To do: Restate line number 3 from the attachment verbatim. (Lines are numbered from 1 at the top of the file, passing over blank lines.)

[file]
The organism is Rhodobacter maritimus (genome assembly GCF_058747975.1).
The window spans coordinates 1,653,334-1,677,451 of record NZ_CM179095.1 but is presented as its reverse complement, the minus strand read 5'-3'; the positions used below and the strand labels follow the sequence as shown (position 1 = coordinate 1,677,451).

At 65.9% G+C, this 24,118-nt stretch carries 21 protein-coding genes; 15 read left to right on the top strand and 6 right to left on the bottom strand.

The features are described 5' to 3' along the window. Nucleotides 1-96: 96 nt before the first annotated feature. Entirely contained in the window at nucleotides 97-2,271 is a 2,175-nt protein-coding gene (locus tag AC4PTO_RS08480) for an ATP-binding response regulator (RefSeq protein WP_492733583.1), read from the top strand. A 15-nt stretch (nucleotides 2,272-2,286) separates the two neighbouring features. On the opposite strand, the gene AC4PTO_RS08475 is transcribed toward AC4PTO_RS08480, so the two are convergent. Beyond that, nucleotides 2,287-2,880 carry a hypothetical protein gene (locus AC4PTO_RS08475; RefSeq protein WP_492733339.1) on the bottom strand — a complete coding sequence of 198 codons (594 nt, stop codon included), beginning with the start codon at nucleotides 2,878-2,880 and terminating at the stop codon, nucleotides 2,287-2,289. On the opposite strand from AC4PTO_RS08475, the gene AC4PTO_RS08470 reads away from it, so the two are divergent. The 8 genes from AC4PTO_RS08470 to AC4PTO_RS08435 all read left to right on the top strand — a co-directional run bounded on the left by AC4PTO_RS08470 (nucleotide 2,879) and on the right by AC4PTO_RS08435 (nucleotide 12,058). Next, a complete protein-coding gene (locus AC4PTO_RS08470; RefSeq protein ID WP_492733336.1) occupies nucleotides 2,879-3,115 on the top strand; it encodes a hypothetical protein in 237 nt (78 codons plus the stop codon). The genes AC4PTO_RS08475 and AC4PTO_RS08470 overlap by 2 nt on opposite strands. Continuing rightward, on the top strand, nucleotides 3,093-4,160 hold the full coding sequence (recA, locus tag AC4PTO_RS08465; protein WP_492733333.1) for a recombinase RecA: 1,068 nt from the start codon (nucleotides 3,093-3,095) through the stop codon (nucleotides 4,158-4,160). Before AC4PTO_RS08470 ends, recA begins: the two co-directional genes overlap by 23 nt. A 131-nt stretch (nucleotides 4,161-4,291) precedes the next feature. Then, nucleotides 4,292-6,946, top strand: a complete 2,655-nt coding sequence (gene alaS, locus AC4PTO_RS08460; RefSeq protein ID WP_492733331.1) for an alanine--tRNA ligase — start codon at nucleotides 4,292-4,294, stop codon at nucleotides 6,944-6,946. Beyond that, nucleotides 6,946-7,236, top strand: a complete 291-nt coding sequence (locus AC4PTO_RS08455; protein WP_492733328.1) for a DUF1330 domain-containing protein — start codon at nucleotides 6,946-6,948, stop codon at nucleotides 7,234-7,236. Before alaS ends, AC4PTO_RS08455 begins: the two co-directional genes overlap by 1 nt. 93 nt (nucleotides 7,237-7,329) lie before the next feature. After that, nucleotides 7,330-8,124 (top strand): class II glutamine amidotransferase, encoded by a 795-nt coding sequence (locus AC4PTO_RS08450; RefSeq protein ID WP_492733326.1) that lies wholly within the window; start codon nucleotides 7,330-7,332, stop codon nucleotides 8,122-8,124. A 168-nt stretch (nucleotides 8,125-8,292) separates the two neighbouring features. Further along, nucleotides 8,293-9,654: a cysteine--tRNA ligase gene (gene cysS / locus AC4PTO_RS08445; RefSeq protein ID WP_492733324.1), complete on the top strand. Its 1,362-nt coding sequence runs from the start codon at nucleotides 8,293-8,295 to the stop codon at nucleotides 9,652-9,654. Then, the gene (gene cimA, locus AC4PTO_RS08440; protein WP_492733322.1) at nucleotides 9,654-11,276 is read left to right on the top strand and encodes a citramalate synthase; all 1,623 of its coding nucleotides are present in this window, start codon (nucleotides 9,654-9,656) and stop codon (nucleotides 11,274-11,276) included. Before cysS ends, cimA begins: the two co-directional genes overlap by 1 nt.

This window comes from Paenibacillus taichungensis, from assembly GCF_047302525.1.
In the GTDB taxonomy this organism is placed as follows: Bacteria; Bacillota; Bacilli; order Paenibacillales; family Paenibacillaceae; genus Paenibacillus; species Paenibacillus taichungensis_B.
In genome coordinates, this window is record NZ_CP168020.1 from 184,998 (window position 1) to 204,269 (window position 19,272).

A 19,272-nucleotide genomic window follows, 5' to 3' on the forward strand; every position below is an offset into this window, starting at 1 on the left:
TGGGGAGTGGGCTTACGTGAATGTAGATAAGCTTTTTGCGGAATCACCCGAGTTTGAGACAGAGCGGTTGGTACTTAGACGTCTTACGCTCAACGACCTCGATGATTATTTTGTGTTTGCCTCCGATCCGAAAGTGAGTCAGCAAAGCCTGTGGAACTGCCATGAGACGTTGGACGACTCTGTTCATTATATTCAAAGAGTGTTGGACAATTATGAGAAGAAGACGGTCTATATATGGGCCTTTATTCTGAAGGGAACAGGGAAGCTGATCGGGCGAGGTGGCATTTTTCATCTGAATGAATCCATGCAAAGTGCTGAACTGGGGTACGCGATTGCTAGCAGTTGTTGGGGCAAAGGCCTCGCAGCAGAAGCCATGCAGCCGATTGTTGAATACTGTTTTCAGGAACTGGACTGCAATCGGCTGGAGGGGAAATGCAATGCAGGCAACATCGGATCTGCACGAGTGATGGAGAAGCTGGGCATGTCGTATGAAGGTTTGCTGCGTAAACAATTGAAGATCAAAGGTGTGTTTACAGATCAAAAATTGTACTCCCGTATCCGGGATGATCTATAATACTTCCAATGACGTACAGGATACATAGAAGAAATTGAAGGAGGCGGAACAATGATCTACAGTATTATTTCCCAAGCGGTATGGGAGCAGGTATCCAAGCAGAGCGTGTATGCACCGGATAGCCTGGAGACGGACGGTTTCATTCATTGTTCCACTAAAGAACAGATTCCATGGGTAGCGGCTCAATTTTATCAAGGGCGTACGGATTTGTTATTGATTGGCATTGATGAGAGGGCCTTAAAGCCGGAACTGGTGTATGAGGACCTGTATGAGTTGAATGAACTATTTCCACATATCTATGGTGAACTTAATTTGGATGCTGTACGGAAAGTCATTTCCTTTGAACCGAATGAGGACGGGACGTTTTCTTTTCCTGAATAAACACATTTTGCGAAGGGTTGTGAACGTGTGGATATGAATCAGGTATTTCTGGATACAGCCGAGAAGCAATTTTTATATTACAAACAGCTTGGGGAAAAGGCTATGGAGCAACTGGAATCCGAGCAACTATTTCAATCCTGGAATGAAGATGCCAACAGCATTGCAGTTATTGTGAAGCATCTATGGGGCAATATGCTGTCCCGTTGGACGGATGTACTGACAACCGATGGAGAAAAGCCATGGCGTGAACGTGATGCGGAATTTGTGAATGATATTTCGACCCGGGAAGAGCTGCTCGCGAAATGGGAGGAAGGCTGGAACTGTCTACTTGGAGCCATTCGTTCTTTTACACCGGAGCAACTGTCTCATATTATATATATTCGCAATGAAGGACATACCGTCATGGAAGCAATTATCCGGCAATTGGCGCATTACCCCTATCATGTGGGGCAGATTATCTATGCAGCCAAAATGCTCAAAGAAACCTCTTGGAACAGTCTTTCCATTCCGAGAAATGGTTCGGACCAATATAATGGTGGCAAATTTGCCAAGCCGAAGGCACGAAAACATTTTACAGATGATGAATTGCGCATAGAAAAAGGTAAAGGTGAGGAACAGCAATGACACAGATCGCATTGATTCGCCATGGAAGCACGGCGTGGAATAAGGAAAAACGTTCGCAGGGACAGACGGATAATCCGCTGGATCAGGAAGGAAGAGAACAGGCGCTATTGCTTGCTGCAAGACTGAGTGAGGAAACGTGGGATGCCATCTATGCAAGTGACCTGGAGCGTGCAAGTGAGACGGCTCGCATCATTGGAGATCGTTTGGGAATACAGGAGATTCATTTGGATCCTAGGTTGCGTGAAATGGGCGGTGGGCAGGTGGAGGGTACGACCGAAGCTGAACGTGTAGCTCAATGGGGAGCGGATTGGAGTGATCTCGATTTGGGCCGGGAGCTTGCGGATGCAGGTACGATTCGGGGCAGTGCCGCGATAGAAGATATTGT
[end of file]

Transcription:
At 65.9% G+C, this 24,118-nt stretch carries 21 protein-coding genes; 15 read left to right on the top strand and 6 right to left on the bottom strand.